Whether you are selling or buying an investment property or home, you need to consider what the property is really worth.
A better understanding of what makes your property more (or less) valuable would help you maintain the long term value of your home or assist in your purchasing/investment decision.
So what are the factors that affect property value?
It is the oldest cliché in the book, but this is probably the prime factor in determining the value of your property. For example, in Klang Valley, the value of your property is generally higher the nearer you are to the city centre. That is why home prices in the Kuala Lumpur central business district have skyrocketed in the last decade.
But location is linked to numerous other factors too. If your home is within the vicinity of something undesirable – such as a cemetery, power stations or a waste disposal area – that could be detrimental to the property’s value.
A valuer’s insight: Properties that face a western orientation tend to be less valuable as the afternoon sunlight comes in at an almost horizontal angle. This may lead to higher costs incurred to increase the cooling of the property. Also, homes that face a T-junction tend to be less valuable due to the risks associated with increased chances that vehicles might collide with the gates of the said properties.
2. Accessibility & Amenities
If your property is near a newly opened major highway, that might increase its value. A good road network and presence of public transit nodes such as LRT and MRT stations are huge plus points these days. Many aspiring homebuyers who live in urban areas base their purchasing decisions on the commute time to their workplace!
Proximity to conveniences such as clinics and private hospitals, educational institutions, banks and shopping malls, international or private schools may boost value too. These ‘hotspots’ make your home and the neighbourhood all the more livable.
3. Maintenance & Renovations
This goes back to the previous points of age and quality. As the property gets older, it could face problems and issues that need addressing – from plumbing to roofing, just to name a few. However, a building that is made of high-quality materials might hold together longer before having any issues.
This is where regular maintenance comes in. Just like how you inspect and service your car on a regular basis, properties also need to be checked constantly for any defects. A property that is well-maintained would fetch a better valuation in the long run than one that is completely neglected.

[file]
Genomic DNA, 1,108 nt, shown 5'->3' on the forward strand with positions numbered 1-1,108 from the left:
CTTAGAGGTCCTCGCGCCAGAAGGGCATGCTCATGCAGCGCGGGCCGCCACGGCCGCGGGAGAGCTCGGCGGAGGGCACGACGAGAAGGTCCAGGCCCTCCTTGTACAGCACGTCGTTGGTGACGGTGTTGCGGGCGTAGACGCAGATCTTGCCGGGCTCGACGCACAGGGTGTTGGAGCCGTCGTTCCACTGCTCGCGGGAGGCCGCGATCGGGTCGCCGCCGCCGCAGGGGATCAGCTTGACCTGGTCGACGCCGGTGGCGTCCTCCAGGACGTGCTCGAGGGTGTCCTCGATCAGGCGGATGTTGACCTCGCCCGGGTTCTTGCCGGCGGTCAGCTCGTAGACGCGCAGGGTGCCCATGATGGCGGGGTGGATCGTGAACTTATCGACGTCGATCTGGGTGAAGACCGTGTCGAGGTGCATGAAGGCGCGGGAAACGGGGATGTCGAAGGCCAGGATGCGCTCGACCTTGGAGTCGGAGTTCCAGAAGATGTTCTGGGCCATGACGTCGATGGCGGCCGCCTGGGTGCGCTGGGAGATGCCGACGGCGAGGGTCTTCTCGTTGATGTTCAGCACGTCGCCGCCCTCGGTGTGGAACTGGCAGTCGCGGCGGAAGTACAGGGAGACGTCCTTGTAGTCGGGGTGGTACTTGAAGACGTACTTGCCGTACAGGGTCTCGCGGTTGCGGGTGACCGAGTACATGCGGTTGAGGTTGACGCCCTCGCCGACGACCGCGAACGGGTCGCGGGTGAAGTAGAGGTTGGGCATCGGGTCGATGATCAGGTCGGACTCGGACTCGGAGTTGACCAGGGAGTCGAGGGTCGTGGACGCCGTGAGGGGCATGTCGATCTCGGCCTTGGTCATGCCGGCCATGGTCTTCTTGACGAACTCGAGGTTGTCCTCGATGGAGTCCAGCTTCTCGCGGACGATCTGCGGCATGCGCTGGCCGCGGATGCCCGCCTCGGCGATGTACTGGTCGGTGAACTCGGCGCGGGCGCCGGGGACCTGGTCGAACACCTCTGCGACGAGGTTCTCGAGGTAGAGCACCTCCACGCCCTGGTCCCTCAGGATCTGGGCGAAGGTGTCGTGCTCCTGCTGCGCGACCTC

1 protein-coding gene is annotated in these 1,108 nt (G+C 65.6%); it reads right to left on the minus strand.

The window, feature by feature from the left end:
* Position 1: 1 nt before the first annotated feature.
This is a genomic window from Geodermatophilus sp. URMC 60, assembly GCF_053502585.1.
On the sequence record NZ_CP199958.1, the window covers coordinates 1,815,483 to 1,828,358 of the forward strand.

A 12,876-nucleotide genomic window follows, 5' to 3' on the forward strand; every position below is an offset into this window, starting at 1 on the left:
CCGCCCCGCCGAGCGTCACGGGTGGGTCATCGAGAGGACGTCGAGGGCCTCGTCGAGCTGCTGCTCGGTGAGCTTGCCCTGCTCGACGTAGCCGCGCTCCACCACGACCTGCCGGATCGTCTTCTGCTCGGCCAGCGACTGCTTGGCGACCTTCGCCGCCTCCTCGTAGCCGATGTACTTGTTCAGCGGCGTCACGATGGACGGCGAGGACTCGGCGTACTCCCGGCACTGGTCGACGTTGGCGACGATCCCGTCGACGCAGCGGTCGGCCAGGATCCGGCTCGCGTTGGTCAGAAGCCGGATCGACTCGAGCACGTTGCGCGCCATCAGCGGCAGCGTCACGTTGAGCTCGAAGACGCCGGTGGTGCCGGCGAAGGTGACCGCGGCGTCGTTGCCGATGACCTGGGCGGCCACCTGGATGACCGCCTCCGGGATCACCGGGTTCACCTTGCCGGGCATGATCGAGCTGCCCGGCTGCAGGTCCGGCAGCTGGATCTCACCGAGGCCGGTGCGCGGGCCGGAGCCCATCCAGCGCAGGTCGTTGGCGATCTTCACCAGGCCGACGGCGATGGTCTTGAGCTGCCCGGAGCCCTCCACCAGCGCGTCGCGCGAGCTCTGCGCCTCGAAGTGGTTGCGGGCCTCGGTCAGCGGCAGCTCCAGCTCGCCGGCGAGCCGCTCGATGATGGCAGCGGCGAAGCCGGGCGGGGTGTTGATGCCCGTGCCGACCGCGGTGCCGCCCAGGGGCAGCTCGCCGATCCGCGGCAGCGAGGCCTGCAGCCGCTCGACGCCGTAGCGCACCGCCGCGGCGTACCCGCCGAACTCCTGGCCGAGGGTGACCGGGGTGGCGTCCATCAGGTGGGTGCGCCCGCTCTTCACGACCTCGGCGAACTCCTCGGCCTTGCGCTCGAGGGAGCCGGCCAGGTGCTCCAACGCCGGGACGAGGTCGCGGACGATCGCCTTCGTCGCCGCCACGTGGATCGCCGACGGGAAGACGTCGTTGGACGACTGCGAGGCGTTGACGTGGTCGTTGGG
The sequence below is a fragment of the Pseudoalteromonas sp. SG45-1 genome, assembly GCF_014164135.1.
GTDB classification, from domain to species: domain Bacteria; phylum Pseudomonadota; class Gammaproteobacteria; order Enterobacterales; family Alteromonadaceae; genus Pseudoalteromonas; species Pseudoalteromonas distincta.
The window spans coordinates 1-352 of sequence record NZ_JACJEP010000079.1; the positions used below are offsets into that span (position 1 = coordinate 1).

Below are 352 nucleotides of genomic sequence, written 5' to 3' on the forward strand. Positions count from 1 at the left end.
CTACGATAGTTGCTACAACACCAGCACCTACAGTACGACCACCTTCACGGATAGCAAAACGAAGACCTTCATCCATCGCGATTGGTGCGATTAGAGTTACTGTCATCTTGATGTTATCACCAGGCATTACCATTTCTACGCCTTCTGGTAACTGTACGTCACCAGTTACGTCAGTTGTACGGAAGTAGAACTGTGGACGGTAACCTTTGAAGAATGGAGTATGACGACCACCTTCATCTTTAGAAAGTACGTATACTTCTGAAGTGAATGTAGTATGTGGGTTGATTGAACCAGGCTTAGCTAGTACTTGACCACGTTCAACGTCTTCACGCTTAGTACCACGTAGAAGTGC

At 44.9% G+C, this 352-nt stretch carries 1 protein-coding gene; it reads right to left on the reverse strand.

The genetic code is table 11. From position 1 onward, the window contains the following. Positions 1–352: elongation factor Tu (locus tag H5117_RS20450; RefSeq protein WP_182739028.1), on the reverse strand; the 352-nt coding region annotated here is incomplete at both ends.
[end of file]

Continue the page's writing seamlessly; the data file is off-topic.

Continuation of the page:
A valuer’s insight: Valuers will take into account renovation works done which enhances the livability and aesthetic value of the property such as:
a) change of flooring;
b) permitted extension;
c) built-in kitchen cabinet(s) and wardrobe(s);
d) plaster ceiling(s)
f) alarm system(s)
g) auto gate system.
4. Quality of Construction
The quality of the construction of your home or workmanship is another key element in preserving the value of your asset. Not to mention, the quality of construction materials used – a building that is made of high-quality materials might hold together much longer before having any major issues.
We often hear about homes that were constructed many decades ago but still fetch a premium price due to the quality of the building materials, workmanship and structural design. The decades-old terrace homes in Taman Tun Dr Ismail (TTDI) and Bangsar serve as great examples – these units might be bread and butter homes, but they are now going for at least RM1.5 million each.
On the other hand, many complain that even expensive units offered by top developers nowadays have average quality, due to the use of sub-par materials to cut costs. Hence, it is crucial that you do your due diligence and not be swayed by marketing gimmicks such as fancy brochures and attractive freebies.
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